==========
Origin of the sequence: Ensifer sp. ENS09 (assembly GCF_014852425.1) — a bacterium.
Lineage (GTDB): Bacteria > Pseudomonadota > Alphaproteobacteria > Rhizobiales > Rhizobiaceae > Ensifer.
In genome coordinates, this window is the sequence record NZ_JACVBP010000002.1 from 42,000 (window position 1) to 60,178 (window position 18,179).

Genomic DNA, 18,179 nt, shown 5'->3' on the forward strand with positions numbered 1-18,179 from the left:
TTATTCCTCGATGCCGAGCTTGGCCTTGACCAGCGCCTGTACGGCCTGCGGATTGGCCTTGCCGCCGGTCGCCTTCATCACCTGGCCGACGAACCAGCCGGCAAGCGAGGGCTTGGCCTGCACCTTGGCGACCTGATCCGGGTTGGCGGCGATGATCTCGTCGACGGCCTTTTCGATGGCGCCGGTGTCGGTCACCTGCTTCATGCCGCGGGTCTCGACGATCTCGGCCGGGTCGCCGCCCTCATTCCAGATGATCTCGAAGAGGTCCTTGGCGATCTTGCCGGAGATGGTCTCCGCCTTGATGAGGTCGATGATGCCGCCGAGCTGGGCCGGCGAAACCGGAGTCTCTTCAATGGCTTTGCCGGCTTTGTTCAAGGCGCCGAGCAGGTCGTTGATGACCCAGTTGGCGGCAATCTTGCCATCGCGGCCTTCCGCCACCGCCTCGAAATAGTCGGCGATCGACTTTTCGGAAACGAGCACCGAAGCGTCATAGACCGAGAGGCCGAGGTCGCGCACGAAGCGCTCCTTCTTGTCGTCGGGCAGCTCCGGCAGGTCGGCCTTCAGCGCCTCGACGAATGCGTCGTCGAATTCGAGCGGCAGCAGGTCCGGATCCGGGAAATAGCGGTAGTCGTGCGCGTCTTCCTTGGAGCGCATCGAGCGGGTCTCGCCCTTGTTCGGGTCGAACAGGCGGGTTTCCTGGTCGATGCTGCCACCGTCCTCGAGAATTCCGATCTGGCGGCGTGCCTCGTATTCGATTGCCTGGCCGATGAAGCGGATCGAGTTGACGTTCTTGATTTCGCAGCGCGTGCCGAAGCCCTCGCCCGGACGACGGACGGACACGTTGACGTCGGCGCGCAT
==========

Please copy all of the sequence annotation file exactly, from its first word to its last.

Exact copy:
Origin of the sequence: Ensifer sp. ENS09 (assembly GCF_014852425.1) — a bacterium.
Lineage (GTDB): Bacteria > Pseudomonadota > Alphaproteobacteria > Rhizobiales > Rhizobiaceae > Ensifer.
In genome coordinates, this window is the sequence record NZ_JACVBP010000002.1 from 42,000 (window position 1) to 60,178 (window position 18,179).

Genomic DNA, 18,179 nt, shown 5'->3' on the forward strand with positions numbered 1-18,179 from the left:
TTATTCCTCGATGCCGAGCTTGGCCTTGACCAGCGCCTGTACGGCCTGCGGATTGGCCTTGCCGCCGGTCGCCTTCATCACCTGGCCGACGAACCAGCCGGCAAGCGAGGGCTTGGCCTGCACCTTGGCGACCTGATCCGGGTTGGCGGCGATGATCTCGTCGACGGCCTTTTCGATGGCGCCGGTGTCGGTCACCTGCTTCATGCCGCGGGTCTCGACGATCTCGGCCGGGTCGCCGCCCTCATTCCAGATGATCTCGAAGAGGTCCTTGGCGATCTTGCCGGAGATGGTCTCCGCCTTGATGAGGTCGATGATGCCGCCGAGCTGGGCCGGCGAAACCGGAGTCTCTTCAATGGCTTTGCCGGCTTTGTTCAAGGCGCCGAGCAGGTCGTTGATGACCCAGTTGGCGGCAATCTTGCCATCGCGGCCTTCCGCCACCGCCTCGAAATAGTCGGCGATCGACTTTTCGGAAACGAGCACCGAAGCGTCATAGACCGAGAGGCCGAGGTCGCGCACGAAGCGCTCCTTCTTGTCGTCGGGCAGCTCCGGCAGGTCGGCCTTCAGCGCCTCGACGAATGCGTCGTCGAATTCGAGCGGCAGCAGGTCCGGATCCGGGAAATAGCGGTAGTCGTGCGCGTCTTCCTTGGAGCGCATCGAGCGGGTCTCGCCCTTGTTCGGGTCGAACAGGCGGGTTTCCTGGTCGATGCTGCCACCGTCCTCGAGAATTCCGATCTGGCGGCGTGCCTCGTATTCGATTGCCTGGCCGATGAAGCGGATCGAGTTGACGTTCTTGATTTCGCAGCGCGTGCCGAAGCCCTCGCCCGGACGACGGACGGACACGTTGACGTCGGCGCGCAT